Russia allegedly destroyed its chemical weapons years ago - at least at battlefield quantities. As the recent novichok poisonings might suggest, they've still got some.
And even if that was true, how hard would it be to create more? All sorts of things that have been used as chemical weapons are also things that people have to be careful to avoid accidentally creating in industrial or domestic purposes. Not the later, most nasty stuff, though.
 

Dalisclock

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Only if the people he's reliant on agree with him. People in Russia fall out of windows if they are inconvenient, and provoking a NATO nuclear strike on Russia would be inconvenient enough for the same to happen to Putin.
That's something I'd wonder about. If Putin decides to burn the world down, would Shoigu agree? Or would he decide that Putin has gone bleedling mad, Shoigu doesn't particulary want to die or lose his 15 vacation homes in a nuclear fireball and coincidently, Putin accidently shot himself him the back of the head during the argument, per Shoigu.
 
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Ag3ma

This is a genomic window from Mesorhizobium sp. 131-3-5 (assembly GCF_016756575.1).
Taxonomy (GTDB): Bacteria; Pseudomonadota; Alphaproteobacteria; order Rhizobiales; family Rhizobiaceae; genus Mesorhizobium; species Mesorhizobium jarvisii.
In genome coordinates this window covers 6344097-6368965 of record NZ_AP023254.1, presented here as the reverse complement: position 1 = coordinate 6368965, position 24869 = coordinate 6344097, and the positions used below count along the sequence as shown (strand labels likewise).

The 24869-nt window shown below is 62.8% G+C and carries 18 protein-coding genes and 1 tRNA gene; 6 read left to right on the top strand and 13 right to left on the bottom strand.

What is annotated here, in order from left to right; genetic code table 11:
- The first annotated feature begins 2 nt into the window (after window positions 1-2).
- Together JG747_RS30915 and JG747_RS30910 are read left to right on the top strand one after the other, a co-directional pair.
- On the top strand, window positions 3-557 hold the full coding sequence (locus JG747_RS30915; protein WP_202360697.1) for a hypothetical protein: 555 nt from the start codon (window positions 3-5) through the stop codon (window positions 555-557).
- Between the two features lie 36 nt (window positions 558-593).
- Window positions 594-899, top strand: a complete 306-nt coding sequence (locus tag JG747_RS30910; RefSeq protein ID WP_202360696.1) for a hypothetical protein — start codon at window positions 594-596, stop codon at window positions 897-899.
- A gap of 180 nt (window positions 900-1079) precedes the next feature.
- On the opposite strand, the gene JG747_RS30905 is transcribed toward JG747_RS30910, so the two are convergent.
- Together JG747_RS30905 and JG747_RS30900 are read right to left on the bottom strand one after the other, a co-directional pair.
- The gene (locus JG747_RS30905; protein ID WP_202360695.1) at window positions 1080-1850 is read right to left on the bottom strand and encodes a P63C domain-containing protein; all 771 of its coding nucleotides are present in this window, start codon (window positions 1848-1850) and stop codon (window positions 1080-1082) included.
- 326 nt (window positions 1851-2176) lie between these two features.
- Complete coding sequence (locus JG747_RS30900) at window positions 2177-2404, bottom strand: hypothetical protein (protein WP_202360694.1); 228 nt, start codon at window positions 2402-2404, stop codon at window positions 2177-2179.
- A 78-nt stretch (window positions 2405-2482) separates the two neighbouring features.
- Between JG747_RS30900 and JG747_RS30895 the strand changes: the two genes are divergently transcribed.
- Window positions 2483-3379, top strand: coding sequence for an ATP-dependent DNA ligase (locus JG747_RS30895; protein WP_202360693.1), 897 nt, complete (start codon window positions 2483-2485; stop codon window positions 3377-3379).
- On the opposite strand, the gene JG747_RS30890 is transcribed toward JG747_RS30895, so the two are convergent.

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I think there's a certain type of ideologue who'd rather burn their country down than admit defeat. That was pretty much Hitler at the end - a drug-addled madman willing to turn his country to ruins rather than accept the inevitable. I can see his fellow Nazis not shooting him and surrendering because they were all so complicit in the worst crimes imaginable that they too had nothing to lose.

Is Putin that kind of person? I don't think so. I think Putin likes being in charge too much to risk it all. I doubt many of his inner circle are zealots either, and in terms of consequences they probably aren't even up for prison if Russia loses, never mind a noose. Would even Putin's bodyguards consign everyone they know and love to a fiery death with Russia at no particular peril, either?

No, I don't think this is ever going to come to nukes.
 

RhombusHatesYou

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I don't think anyone has nuclear artillery anymore. They were mostly proposed for battlefield use, and (outside the absurdly impractical) even a really, really long-range cannon only has a range of about 40km.
Yeah but they were developed by the same sort of people who developed the nuclear torpedo, the nuclear landmine and the nuclear air-to-air missile so I think they were just running with the idea of 'what can we stick a small nuke on?'
 

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Yeah but they were developed by the same sort of people who developed the nuclear torpedo, the nuclear landmine and the nuclear air-to-air missile so I think they were just running with the idea of 'what can we stick a small nuke on?'
Which to be fair was basically the US's approach for a while during the cold war as well.

The Cold War was weird.
 

RhombusHatesYou

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Which to be fair was basically the US's approach for a while during the cold war as well.